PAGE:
New Zealand's rugby team already dominates the Southern Hemisphere. Today, it continues its bid for a sweep of the British Isles when it plays England at Twickenham.
Chasing a Grand Slam of victories over Wales, Ireland, England and Scotland for the first time since 1978, the Tri-Nations champion named its strongest team yet to meet the World Cup holder.
"The All Blacks love coming to Twickenham and putting it over a strong England team so it is a big occasion for us. This would top off a great season," New Zealand flyhalf Dan Carter said.
"It's the biggest test on tour so far so the boys are pumped up. We realize it isn't going to be easy because the England team played pretty well beating Australia (26-16) last week."
The All Blacks have crushed Six Nations champ Wales 41-3 and Ireland 45-7, and face a Scotland side still gelling under new manager Frank Hadden on Nov. 26.
Also on Saturday, Australia bids to end its seven-match losing streak when it plays Ireland at Lansdowne Road, and South Africa faces Wales at Millennium Stadium. If Australia loses, it will record its worst sequence of results since losing 11 in a row from 1936-1947.
In other internationals, it's France vs. Tonga, Italy vs. Argentina, Portugal vs. Fiji for the first time, and Romania vs. Canada. Scotland plays Samoa tomorrow.
Competition for a place in the New Zealand starting lineup is so strong that Rico Gear, who scored a hat trick against Wales, couldn't make the squad. Sitiveni Sivivatu was named instead on the wings with Doug Howlett.
England's pack humiliated Australia last Saturday, but coach Andy Robinson knows they'll have to be on top form to stop New Zealand, particularly in the scrum.
"It's important we keep the scrum square," Robinson said. "We respect the New Zealand scrum which has had a tremendous impact since [coach] Graham Henry has been involved. We have to stand toe to toe with that."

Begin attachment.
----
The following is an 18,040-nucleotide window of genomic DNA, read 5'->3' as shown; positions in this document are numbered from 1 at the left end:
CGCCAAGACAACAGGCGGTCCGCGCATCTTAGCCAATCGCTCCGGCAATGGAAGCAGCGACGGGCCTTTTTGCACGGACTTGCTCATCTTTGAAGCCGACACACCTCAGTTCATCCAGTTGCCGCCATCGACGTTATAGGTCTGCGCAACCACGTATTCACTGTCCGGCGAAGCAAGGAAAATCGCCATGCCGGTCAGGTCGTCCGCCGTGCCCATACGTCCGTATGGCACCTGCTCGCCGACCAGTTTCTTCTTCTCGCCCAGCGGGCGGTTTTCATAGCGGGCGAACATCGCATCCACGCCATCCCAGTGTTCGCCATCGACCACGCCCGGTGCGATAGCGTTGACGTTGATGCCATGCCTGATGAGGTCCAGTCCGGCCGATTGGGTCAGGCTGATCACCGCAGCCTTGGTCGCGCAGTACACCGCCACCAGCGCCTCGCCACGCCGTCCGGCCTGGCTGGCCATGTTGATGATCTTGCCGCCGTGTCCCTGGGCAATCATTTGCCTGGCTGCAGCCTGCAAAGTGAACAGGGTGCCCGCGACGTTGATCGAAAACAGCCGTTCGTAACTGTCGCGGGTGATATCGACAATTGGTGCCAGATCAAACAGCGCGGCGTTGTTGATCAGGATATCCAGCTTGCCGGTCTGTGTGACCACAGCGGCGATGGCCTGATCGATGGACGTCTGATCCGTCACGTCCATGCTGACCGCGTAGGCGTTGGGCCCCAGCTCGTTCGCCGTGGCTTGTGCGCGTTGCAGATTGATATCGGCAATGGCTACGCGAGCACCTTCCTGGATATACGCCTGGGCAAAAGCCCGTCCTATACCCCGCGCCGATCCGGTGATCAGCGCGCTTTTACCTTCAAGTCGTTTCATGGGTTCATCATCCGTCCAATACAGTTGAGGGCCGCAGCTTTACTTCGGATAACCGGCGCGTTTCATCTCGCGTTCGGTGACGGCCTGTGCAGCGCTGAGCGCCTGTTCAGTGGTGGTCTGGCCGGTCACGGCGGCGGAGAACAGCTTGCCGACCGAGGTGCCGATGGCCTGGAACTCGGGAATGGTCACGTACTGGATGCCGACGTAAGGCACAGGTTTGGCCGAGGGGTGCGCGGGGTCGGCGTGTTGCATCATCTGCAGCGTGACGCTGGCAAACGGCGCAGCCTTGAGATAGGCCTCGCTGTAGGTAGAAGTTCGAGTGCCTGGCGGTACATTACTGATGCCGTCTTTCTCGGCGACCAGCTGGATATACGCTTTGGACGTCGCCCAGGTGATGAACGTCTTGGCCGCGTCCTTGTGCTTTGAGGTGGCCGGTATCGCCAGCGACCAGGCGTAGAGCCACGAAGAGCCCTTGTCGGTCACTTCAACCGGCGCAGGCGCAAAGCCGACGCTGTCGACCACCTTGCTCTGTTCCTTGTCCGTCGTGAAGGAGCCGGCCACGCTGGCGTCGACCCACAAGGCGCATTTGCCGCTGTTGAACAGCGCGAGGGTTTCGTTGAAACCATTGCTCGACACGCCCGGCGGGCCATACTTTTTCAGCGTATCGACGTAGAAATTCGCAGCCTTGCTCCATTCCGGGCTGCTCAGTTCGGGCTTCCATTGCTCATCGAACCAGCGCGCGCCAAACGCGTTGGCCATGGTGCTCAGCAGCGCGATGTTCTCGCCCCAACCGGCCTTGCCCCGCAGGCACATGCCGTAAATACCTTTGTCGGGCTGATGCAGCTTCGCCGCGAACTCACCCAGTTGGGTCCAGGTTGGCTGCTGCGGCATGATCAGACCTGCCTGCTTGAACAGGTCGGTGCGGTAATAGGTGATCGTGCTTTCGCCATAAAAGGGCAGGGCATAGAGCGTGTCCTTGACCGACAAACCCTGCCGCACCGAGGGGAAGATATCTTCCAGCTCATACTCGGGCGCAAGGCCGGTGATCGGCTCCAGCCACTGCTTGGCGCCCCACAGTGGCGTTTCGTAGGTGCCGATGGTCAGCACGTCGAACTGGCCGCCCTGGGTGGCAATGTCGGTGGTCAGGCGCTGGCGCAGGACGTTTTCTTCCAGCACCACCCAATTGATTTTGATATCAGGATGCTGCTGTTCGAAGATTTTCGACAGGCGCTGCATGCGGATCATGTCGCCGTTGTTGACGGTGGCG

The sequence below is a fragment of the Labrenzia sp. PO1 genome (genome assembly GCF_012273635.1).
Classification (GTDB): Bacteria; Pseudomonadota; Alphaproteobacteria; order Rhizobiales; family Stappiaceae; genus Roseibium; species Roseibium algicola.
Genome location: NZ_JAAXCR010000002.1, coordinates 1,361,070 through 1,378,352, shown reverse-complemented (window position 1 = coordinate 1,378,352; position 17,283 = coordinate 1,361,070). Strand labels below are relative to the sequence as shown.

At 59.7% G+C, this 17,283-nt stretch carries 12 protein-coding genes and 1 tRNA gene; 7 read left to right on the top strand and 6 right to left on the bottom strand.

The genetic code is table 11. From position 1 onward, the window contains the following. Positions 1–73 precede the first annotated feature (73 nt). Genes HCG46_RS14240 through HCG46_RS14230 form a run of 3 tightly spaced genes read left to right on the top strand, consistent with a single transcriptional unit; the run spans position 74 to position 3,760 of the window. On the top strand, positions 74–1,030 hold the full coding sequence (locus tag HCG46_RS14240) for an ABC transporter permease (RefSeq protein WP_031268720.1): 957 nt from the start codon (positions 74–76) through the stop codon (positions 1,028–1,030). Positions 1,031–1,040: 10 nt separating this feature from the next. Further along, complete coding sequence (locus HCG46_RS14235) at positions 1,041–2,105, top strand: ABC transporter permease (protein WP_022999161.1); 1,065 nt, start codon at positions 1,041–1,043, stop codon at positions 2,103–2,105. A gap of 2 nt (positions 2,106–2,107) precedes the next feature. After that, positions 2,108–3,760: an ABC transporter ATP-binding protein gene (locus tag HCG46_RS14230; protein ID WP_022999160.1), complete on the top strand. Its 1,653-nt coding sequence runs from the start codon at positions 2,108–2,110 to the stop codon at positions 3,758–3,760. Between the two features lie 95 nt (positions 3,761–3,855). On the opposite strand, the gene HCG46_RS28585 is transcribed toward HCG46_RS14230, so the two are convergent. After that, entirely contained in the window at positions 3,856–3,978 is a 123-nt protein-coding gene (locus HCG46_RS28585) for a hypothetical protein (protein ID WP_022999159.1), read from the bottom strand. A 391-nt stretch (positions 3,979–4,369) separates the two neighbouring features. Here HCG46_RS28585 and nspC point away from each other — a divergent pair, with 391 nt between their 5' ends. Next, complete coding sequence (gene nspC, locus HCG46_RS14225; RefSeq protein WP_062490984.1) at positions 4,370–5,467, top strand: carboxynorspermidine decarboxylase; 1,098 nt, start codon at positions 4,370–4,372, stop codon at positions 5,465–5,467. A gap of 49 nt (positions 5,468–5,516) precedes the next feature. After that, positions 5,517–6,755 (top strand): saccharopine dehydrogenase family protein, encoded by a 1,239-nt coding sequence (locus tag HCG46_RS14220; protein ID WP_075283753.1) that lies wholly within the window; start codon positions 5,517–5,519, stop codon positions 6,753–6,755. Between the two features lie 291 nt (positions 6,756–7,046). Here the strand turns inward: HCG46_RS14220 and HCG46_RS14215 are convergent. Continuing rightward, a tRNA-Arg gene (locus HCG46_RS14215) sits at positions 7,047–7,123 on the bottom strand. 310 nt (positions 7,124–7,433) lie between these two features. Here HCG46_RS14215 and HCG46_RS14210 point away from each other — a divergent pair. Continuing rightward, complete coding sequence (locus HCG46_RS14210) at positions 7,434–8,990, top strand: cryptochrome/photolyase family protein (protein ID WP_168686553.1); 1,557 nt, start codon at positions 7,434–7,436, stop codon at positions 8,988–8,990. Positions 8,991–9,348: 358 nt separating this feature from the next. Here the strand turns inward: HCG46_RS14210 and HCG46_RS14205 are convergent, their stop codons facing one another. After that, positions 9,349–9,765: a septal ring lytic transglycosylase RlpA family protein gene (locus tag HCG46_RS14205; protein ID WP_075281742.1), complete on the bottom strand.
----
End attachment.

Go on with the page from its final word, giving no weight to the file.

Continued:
England hooker Steve Thompson said team morale was high.
"They're beatable," Thompson said. "South Africa can beat them in the Tri-Nations, so we can have a go at them and get the win as well. We really want to test ourselves, and there's no better test than playing the number one team in the world."
After their scrum was demolished by England, the Wallabies brought in props David Fitter to make his debut and Greg Holmes for his first test start, in place of Al Baxter and the injured Matt Dunning.
Utility back Matt Giteau's knee fracture also opened a place on the bench for Wendell Sailor.
Ireland center Gordon D'Arcy said Australia would try different tactics than New Zealand.
"It's probably not fair to compare Australia's backs with New Zealand's," D'Arcy said. "The Wallabies have players who ghost around you while New Zealand have target men and guys who can go through you."
New Zealanders reacted with surprise and delight on Friday to the news their small, rugby-mad nation was chosen to host the 2011 Rugby World Cup.
The decision was handed down by the International Rugby Board about 5am local time, although the country's 24-hour rugby channel carried the announcement live from Dublin.
The state-owned broadcaster Radio New Zealand devoted most of its morning newscast to the decision, interviewing Prime Minister Helen Clark aboard the plane carrying her from Dublin, where she pushed New Zealand's bid, to the APEC world leaders summit in South Korea.
Clark said she emphasized to the IRB council that her government and all New Zealanders supported the Cup bid.
"I alluded to the great rugby history New Zealand has and the contribution we've made to world rugby," Clark said.
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